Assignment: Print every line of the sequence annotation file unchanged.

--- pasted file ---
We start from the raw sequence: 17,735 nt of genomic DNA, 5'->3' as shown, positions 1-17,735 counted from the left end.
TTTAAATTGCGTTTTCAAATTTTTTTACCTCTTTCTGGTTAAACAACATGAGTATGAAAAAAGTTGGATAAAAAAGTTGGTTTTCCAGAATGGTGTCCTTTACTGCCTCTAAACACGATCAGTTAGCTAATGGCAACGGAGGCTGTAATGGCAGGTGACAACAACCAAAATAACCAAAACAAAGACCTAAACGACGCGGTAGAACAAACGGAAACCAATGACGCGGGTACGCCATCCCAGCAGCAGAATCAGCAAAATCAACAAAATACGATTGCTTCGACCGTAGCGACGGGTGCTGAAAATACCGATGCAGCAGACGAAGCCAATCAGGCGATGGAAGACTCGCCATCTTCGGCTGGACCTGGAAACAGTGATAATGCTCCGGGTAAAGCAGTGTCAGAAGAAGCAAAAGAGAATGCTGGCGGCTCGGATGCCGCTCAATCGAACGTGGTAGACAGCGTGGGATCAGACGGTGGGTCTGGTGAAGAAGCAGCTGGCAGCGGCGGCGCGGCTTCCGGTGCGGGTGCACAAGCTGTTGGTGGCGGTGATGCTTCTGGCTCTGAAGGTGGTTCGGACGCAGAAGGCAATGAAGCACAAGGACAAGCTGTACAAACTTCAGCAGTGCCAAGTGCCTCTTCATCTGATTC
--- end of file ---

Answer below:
We start from the raw sequence: 17,735 nt of genomic DNA, 5'->3' as shown, positions 1-17,735 counted from the left end.
TTTAAATTGCGTTTTCAAATTTTTTTACCTCTTTCTGGTTAAACAACATGAGTATGAAAAAAGTTGGATAAAAAAGTTGGTTTTCCAGAATGGTGTCCTTTACTGCCTCTAAACACGATCAGTTAGCTAATGGCAACGGAGGCTGTAATGGCAGGTGACAACAACCAAAATAACCAAAACAAAGACCTAAACGACGCGGTAGAACAAACGGAAACCAATGACGCGGGTACGCCATCCCAGCAGCAGAATCAGCAAAATCAACAAAATACGATTGCTTCGACCGTAGCGACGGGTGCTGAAAATACCGATGCAGCAGACGAAGCCAATCAGGCGATGGAAGACTCGCCATCTTCGGCTGGACCTGGAAACAGTGATAATGCTCCGGGTAAAGCAGTGTCAGAAGAAGCAAAAGAGAATGCTGGCGGCTCGGATGCCGCTCAATCGAACGTGGTAGACAGCGTGGGATCAGACGGTGGGTCTGGTGAAGAAGCAGCTGGCAGCGGCGGCGCGGCTTCCGGTGCGGGTGCACAAGCTGTTGGTGGCGGTGATGCTTCTGGCTCTGAAGGTGGTTCGGACGCAGAAGGCAATGAAGCACAAGGACAAGCTGTACAAACTTCAGCAGTGCCAAGTGCCTCTTCATCTGATTC